Last summer I had an LG Voyager, but desperately wanted to upgrade to a Blackberry. Lucky for me, one of my best friend’s mom’s worked at Verizon, and was able to get me an early upgrade. I was faced with a choice: get the Curve (8330) right then and be able to have all the luxeries of a blackberry, or wait until an unspecified date for the Storm (9530). I had read a few articles about the Storm, and I decided I wanted it, so I would wait. Finally, a week before Thanksgiving, I was at a Verizon store up in Binghamton at 7 AM, waiting on line for my new phone. After getting it, and the initial excitement of having a blackberry wore off, I realized that RIM and Verizon might have jumped the gun on releasing this phone, as it was very glitchy, and not up to “typical” blackberry standards. Still, I figured I’d keep it, as getting a Curve had no appeal to me. After applying the initial software update to the Storm, it ran a little better, but was still buggy. When the next update came out (earlier this summer), I immediately installed it, hoping again that it would be the magic cure for all of the phones woes. Again, no dice. With the release of the Tour, I again spoke to my friend’s mom to see if she could do anything about it. She had recently left Verizon, but was still good friends with the manager, so she said to talk to him. I went into Verizon the day the phone was released, and very much to my surprise, the manager allowed me again to upgrade my phone. I immediately fell in love with my Tour; the style, the feel, just everything about it.
So now it’s been a week of having this new phone, and, although the initial infatuation has worn off, I’m still very impressed with it, and learning new tricks with it everyday. Overall, the build of the phone is amazing; its sturdy, but at the same time, not stiff. My only complaint is the battery door has a slight “wiggle” to it. Not a huge deal right now, but something to possibly be concerned about in the future. The OS on the Tour is the same as the Storm, just for a trackball. That being said, I thought the overall design on the Storm was great, just the use of a touchscreen made it difficult at times. With a trackball, OS 4.7 is fast, efficient, and clean looking. Also, the memory issues that plagued the Storm seems non-existent on the Tour. I’ve currently had mine on for 3-4 days, and the available memory is hovering around ~65 MB. As a point of comparison, my Storm used to have < 10 MB after only a days use, which made it very difficult to actually use the phone when it was necessary. The day after getting the Tour, I called Verizon customer service, and asked for the unlock code. After making sure that my account was in good standing, the representative was kind enough to walk me through the process, and give me an unlock code, free of charge. They only questioned why I wanted to unlock the phone, and simply saying that I planned to travel out of the country was enough to get it. The reprensentative did inform me that the Tour is a world phone, and would work out of the country though, but I would have to pay Verizon’s international roaming charges, which is exactly why I wanted it unlocked. After unlocking it, I popped in my AT&T Go Phone SIM, and just like my Storm, was able to make voice calls and receive/send text messages. Again, like the Storm, the browser and email/BBM did not work, as there is no data plan on my Go Phone SIM card.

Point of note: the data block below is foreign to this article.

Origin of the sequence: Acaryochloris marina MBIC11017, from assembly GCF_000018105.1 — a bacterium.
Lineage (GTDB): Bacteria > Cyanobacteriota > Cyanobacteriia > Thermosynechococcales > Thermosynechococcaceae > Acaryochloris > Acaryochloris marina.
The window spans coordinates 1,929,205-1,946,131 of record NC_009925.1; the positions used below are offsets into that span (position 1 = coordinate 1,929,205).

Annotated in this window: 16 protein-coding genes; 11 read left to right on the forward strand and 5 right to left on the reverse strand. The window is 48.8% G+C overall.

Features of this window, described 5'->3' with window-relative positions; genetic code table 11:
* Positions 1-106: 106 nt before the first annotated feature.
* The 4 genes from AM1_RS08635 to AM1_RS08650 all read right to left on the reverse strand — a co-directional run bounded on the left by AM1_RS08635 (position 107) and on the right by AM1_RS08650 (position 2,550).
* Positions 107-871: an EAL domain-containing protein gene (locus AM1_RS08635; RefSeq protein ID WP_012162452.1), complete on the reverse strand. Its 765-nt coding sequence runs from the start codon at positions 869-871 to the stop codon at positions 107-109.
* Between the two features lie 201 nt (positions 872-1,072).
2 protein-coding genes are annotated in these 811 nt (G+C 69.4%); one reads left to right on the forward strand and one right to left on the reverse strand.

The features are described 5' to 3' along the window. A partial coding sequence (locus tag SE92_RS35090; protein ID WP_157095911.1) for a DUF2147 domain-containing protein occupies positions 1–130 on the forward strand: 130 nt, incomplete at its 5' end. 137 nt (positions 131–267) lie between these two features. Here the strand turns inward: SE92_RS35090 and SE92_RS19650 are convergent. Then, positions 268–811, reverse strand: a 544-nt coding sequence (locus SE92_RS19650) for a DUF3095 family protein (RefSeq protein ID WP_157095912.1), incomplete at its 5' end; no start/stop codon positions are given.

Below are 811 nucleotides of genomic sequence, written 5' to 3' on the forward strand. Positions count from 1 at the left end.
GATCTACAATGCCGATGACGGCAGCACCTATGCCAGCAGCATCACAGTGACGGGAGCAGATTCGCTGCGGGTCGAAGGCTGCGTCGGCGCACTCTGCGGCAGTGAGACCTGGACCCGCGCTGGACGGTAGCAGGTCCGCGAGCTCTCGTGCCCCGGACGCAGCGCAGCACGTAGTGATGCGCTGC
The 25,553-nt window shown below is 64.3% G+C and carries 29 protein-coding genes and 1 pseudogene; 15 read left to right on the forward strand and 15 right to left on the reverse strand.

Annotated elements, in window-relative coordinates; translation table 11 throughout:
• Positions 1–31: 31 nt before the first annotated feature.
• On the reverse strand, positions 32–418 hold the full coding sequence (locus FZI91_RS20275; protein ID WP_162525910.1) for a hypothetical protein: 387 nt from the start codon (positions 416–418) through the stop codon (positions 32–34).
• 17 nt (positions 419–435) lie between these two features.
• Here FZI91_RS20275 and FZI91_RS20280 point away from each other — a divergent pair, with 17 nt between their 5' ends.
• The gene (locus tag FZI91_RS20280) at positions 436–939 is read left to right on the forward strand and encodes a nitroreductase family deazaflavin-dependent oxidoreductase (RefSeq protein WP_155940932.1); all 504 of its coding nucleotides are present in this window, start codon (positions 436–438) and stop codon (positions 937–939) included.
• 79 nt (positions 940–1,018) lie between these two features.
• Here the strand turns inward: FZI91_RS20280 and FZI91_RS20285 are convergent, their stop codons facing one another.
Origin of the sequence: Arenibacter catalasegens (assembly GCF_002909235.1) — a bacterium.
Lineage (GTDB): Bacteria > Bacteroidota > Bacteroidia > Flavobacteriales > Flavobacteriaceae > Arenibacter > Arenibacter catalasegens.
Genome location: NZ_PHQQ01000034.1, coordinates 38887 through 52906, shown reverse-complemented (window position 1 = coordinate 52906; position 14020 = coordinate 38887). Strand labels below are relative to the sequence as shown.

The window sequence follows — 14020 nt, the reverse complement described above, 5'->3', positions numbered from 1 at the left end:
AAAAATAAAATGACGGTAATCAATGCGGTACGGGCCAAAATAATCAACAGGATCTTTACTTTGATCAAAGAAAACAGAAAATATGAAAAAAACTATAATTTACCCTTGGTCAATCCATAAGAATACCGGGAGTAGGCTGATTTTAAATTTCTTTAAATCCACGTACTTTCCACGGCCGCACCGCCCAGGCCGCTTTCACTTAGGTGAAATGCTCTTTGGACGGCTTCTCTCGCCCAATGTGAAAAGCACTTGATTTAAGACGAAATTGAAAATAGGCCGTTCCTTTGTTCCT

Besides the fact that the phone looks amazing, it also came preloaded with some nice games, and, now that I have a keyboard again, I have been downloading just about every app I can think of. Although the Storm was a Blackberry, something was left to be desired without the keyboard, something that iPhone’s aren’t plagued with. I think it has to do with Apple’s extensive App Store. The Storm was lacking in its compatibility with previous versions of many widely used applications because of the touchscreen. I’ve already installed several applications that I would never have thought of using on the Storm, on my Tour. Most notable among them are WordPress and Twitter. Although these would have probably worked on the Storm, the thought of typing out an entry, or even a tweet, would have been halted by the fact that numerous typos would have appeared due to the input on the Storm. On the Tour, there’s no problems typing out quick updates or tweets, and I almost never have trouble entering what I want.
On a side note, I recently received an invite to Google Voice from my friend Alex. I had already installed the Google Voice app for Blackberry the day before, just to see what it looked like, but was unable to use it without an account. After setting up my account at 2 AM Friday morning (or Thursday night, I guess), I was immediately able to make calls from my Blackberry using the Google Voice number. It’s a nice feature to have, considering if I start to give people that number more, rather than my cell phone number, I’ll pretty much be able to have service everywhere. For instance, if I’m driving up to Binghamton, and all I can pick up is AT&T’s service, my phone will automatically switch over. The problem used to be that I wouldn’t get any of my Verizon calls until I forced it back onto Verizon’s network. With the Google Voice account, I can set up both numbers to receive the call forwarding. For my uses, only one phone would ring (whichever has service at the time), but if I had set it up, for instance, with a mobile and house phone, whichever one is answered first takes the call, and the other stops ringing. In theory, this means that I can always be reached, which may not always be helpful.
Overall, the Blackberry Tour is definitely a nice welcome back to the world of QWERTY keyboards on cell phones. Verizon and RIM definitely put together a winning combination on this phone. With Verizon’s network, and the ability to use Google Voice, this is definitely the best phone I’ve ever used.